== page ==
She was kicked out by her family for marrying a black man – now they are celebrating 70 years together

Last year, Jake and Mary Jacobs celebrated their 70th wedding anniversary, marking a significant milestone in their journey together. Their enduring love story has triumphed over numerous challenges.

Mary, a white woman, and Jake, a black man, met in 1940s Britain, a time when interracial relationships were rare and often frowned upon. Despite living in a city, Jake was one of the few black men around.

It would have been easy for Mary to walk away, but she was deeply in love and determined to be with Jake, even after her father warned her against it.

“When I told my father I was going to marry Jake, he said, ‘If you marry that man, you will never set foot in this house again.’”

The couple met when Jake came over from Trinidad during the war. They attended the same technical college, where Mary was taking typing and shorthand lessons, and Jake was training with the Air Force.

Mary, who lived in Lancashire, and Jake began chatting, and she was impressed by his knowledge of Shakespeare. Jake and his friend invited Mary and her friend for a picnic, where they were seen by a lady who reported Mary to her father. Shocked, her father banned her from seeing Jake.

When Jake returned to Trinidad, they continued to write to each other. A few years later, he came back to the U.K. for better job opportunities and surprised Mary with a marriage proposal. She was 19 and accepted, but her family disapproved and threw her out.

“I left with only one small suitcase to my name. No family came to our registry office wedding in 1948.”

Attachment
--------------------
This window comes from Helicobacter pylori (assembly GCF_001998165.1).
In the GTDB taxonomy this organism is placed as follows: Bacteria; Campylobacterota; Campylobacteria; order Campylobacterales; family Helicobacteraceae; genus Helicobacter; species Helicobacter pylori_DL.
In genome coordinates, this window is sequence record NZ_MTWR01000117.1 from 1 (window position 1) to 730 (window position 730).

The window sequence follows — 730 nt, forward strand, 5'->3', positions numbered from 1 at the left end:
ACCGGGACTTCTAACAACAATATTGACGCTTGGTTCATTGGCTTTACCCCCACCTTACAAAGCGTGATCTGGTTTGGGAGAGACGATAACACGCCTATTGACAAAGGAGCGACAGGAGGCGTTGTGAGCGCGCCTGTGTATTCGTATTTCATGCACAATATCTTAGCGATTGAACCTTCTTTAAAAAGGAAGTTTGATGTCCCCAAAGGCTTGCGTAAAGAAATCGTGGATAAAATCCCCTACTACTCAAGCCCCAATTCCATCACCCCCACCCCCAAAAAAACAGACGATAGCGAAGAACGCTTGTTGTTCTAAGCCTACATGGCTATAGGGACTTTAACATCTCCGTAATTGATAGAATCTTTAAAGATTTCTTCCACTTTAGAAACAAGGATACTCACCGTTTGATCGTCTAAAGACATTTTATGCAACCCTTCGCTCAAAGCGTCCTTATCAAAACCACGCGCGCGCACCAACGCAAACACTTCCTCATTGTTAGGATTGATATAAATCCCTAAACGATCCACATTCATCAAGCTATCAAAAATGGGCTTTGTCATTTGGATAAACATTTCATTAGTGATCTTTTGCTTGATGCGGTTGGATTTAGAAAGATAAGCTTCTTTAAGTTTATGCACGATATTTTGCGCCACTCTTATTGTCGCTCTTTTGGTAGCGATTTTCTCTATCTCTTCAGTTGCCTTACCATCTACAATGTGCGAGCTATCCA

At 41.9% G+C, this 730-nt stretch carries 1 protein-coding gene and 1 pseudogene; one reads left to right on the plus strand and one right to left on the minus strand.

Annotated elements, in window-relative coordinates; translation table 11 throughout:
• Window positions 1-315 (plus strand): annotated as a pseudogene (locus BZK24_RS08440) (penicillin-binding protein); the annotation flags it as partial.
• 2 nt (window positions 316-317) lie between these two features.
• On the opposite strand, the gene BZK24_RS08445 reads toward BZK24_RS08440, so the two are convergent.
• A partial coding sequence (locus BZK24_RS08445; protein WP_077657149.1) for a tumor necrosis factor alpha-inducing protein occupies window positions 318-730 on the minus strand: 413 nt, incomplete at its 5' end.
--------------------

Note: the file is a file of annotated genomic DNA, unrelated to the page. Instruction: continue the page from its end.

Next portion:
Mary said that while her father was horrified at the idea of her marrying a black man, she didn’t realize the rest of society felt the same way.

“The first years of our marriage in Birmingham were hell — I cried every day and barely ate. No one would speak to us, we couldn’t find anywhere to live because no one would rent to a black man, and we had no money.”

Even walking down the street together was difficult as people would point at them. Mary told the Daily Mail how challenging those early days were.

Mary became pregnant, and they looked forward to becoming parents, but at eight months, she gave birth to a stillborn child.

“It wasn’t related to the stress I was under, but it broke my heart, and we never had any more children,” she said.

Life improved as Mary worked her way up to assistant principal of a British school, and Jake secured a job with the Post Office. They made new friends, but Mary often felt the need to explain Jake’s race before introducing him to others.

“My father died when I was 30. Although we reconciled, he never approved of Jake,” she said.

Today, 84-year-old Mary and 89-year-old Jake live in Solihull, just south of Birmingham, and recently celebrated their 70th wedding anniversary.

Jake, reflecting on the past, says he has no regrets but tells young black people today that they can’t imagine what it was like for him in 1940s Britain.

‘Subjected to abuse every day’ “When I arrived in the U.K., I was subjected to abuse every day. Once, on a bus, a man rubbed his hands on my neck and said, ‘I wanted to see if the dirt would come off.’

“And back then, you couldn’t work in an office — because a black man in an office with all the white girls wasn’t considered safe.”

Despite all the hardships, prejudice, and abuse, the couple remains deeply in love and has no regrets about their marriage, enjoying over 70 years of wedded bliss.